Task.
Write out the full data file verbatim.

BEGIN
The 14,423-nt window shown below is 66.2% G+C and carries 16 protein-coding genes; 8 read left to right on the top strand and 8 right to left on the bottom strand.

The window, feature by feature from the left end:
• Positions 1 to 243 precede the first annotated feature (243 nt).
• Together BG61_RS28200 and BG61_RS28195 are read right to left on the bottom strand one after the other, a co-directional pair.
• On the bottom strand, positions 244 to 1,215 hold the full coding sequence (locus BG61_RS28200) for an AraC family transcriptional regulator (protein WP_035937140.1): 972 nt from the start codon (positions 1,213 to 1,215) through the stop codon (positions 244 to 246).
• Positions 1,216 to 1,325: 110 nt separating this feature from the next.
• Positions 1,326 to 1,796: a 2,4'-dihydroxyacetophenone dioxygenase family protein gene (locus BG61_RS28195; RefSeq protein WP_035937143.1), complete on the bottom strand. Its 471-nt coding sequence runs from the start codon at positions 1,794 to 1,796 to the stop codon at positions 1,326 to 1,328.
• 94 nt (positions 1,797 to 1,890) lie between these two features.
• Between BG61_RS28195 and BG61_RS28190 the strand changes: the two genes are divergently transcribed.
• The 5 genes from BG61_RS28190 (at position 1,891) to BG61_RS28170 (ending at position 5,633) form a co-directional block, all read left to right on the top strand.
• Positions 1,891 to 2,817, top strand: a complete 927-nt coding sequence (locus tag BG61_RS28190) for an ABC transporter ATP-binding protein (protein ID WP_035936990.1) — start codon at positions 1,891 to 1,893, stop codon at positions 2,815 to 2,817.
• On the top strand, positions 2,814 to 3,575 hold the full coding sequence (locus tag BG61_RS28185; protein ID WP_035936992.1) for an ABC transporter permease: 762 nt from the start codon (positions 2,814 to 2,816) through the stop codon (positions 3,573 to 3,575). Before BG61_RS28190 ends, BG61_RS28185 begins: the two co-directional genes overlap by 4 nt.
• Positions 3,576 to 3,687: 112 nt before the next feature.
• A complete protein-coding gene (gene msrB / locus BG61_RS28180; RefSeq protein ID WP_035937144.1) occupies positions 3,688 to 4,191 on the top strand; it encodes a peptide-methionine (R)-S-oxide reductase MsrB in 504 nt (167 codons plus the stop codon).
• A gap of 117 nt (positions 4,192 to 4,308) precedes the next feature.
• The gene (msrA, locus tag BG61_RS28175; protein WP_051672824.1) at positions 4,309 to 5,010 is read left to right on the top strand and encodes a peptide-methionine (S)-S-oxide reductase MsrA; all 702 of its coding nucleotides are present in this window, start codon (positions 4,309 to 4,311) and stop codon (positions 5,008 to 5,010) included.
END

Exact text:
The 14,423-nt window shown below is 66.2% G+C and carries 16 protein-coding genes; 8 read left to right on the top strand and 8 right to left on the bottom strand.

The window, feature by feature from the left end:
• Positions 1 to 243 precede the first annotated feature (243 nt).
• Together BG61_RS28200 and BG61_RS28195 are read right to left on the bottom strand one after the other, a co-directional pair.
• On the bottom strand, positions 244 to 1,215 hold the full coding sequence (locus BG61_RS28200) for an AraC family transcriptional regulator (protein WP_035937140.1): 972 nt from the start codon (positions 1,213 to 1,215) through the stop codon (positions 244 to 246).
• Positions 1,216 to 1,325: 110 nt separating this feature from the next.
• Positions 1,326 to 1,796: a 2,4'-dihydroxyacetophenone dioxygenase family protein gene (locus BG61_RS28195; RefSeq protein WP_035937143.1), complete on the bottom strand. Its 471-nt coding sequence runs from the start codon at positions 1,794 to 1,796 to the stop codon at positions 1,326 to 1,328.
• 94 nt (positions 1,797 to 1,890) lie between these two features.
• Between BG61_RS28195 and BG61_RS28190 the strand changes: the two genes are divergently transcribed.
• The 5 genes from BG61_RS28190 (at position 1,891) to BG61_RS28170 (ending at position 5,633) form a co-directional block, all read left to right on the top strand.
• Positions 1,891 to 2,817, top strand: a complete 927-nt coding sequence (locus tag BG61_RS28190) for an ABC transporter ATP-binding protein (protein ID WP_035936990.1) — start codon at positions 1,891 to 1,893, stop codon at positions 2,815 to 2,817.
• On the top strand, positions 2,814 to 3,575 hold the full coding sequence (locus tag BG61_RS28185; protein ID WP_035936992.1) for an ABC transporter permease: 762 nt from the start codon (positions 2,814 to 2,816) through the stop codon (positions 3,573 to 3,575). Before BG61_RS28190 ends, BG61_RS28185 begins: the two co-directional genes overlap by 4 nt.
• Positions 3,576 to 3,687: 112 nt before the next feature.
• A complete protein-coding gene (gene msrB / locus BG61_RS28180; RefSeq protein ID WP_035937144.1) occupies positions 3,688 to 4,191 on the top strand; it encodes a peptide-methionine (R)-S-oxide reductase MsrB in 504 nt (167 codons plus the stop codon).
• A gap of 117 nt (positions 4,192 to 4,308) precedes the next feature.
• The gene (msrA, locus tag BG61_RS28175; protein WP_051672824.1) at positions 4,309 to 5,010 is read left to right on the top strand and encodes a peptide-methionine (S)-S-oxide reductase MsrA; all 702 of its coding nucleotides are present in this window, start codon (positions 4,309 to 4,311) and stop codon (positions 5,008 to 5,010) included.